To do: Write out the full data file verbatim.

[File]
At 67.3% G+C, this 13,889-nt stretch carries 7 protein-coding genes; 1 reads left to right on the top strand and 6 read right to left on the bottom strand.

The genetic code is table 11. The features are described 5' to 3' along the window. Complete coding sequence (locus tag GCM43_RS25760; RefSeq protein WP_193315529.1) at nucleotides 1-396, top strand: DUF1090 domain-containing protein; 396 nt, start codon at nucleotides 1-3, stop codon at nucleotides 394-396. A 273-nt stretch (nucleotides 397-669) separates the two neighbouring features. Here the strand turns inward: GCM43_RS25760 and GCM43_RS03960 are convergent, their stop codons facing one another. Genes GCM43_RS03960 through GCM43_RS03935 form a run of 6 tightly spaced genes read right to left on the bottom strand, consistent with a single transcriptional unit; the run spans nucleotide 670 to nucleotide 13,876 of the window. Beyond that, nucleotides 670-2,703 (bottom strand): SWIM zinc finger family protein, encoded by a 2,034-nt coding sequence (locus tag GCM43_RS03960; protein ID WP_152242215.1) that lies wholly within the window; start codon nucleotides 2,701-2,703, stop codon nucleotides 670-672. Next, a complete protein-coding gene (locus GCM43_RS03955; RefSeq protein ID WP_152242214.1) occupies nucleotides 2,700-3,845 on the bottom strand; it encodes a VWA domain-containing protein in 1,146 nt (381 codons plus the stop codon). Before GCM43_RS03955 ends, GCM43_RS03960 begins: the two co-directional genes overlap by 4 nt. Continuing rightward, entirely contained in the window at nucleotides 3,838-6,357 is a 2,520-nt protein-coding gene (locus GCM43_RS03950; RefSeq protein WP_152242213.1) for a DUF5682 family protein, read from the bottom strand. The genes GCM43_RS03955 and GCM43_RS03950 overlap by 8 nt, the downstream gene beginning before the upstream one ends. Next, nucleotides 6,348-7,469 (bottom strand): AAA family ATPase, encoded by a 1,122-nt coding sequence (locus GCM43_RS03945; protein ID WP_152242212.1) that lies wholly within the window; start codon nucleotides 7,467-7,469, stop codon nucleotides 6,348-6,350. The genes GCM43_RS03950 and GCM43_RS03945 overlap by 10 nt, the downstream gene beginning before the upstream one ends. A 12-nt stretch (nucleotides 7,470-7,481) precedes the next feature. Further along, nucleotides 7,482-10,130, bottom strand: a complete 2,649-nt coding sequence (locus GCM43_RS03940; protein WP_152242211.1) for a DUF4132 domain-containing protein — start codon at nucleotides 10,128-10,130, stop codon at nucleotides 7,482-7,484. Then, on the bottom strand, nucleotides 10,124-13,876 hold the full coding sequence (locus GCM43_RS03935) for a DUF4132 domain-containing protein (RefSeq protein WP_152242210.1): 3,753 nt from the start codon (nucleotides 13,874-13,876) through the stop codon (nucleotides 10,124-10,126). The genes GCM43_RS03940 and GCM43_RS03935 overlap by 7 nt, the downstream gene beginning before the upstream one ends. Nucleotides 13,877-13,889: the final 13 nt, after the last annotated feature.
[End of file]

At 67.3% G+C, this 13,889-nt stretch carries 7 protein-coding genes; 1 reads left to right on the top strand and 6 read right to left on the bottom strand.

The genetic code is table 11. The features are described 5' to 3' along the window. Complete coding sequence (locus tag GCM43_RS25760; RefSeq protein WP_193315529.1) at nucleotides 1-396, top strand: DUF1090 domain-containing protein; 396 nt, start codon at nucleotides 1-3, stop codon at nucleotides 394-396. A 273-nt stretch (nucleotides 397-669) separates the two neighbouring features. Here the strand turns inward: GCM43_RS25760 and GCM43_RS03960 are convergent, their stop codons facing one another. Genes GCM43_RS03960 through GCM43_RS03935 form a run of 6 tightly spaced genes read right to left on the bottom strand, consistent with a single transcriptional unit; the run spans nucleotide 670 to nucleotide 13,876 of the window. Beyond that, nucleotides 670-2,703 (bottom strand): SWIM zinc finger family protein, encoded by a 2,034-nt coding sequence (locus tag GCM43_RS03960; protein ID WP_152242215.1) that lies wholly within the window; start codon nucleotides 2,701-2,703, stop codon nucleotides 670-672. Next, a complete protein-coding gene (locus GCM43_RS03955; RefSeq protein ID WP_152242214.1) occupies nucleotides 2,700-3,845 on the bottom strand; it encodes a VWA domain-containing protein in 1,146 nt (381 codons plus the stop codon). Before GCM43_RS03955 ends, GCM43_RS03960 begins: the two co-directional genes overlap by 4 nt. Continuing rightward, entirely contained in the window at nucleotides 3,838-6,357 is a 2,520-nt protein-coding gene (locus GCM43_RS03950; RefSeq protein WP_152242213.1) for a DUF5682 family protein, read from the bottom strand. The genes GCM43_RS03955 and GCM43_RS03950 overlap by 8 nt, the downstream gene beginning before the upstream one ends. Next, nucleotides 6,348-7,469 (bottom strand): AAA family ATPase, encoded by a 1,122-nt coding sequence (locus GCM43_RS03945; protein ID WP_152242212.1) that lies wholly within the window; start codon nucleotides 7,467-7,469, stop codon nucleotides 6,348-6,350. The genes GCM43_RS03950 and GCM43_RS03945 overlap by 10 nt, the downstream gene beginning before the upstream one ends. A 12-nt stretch (nucleotides 7,470-7,481) precedes the next feature. Further along, nucleotides 7,482-10,130, bottom strand: a complete 2,649-nt coding sequence (locus GCM43_RS03940; protein WP_152242211.1) for a DUF4132 domain-containing protein — start codon at nucleotides 10,128-10,130, stop codon at nucleotides 7,482-7,484. Then, on the bottom strand, nucleotides 10,124-13,876 hold the full coding sequence (locus GCM43_RS03935) for a DUF4132 domain-containing protein (RefSeq protein WP_152242210.1): 3,753 nt from the start codon (nucleotides 13,874-13,876) through the stop codon (nucleotides 10,124-10,126). The genes GCM43_RS03940 and GCM43_RS03935 overlap by 7 nt, the downstream gene beginning before the upstream one ends. Nucleotides 13,877-13,889: the final 13 nt, after the last annotated feature.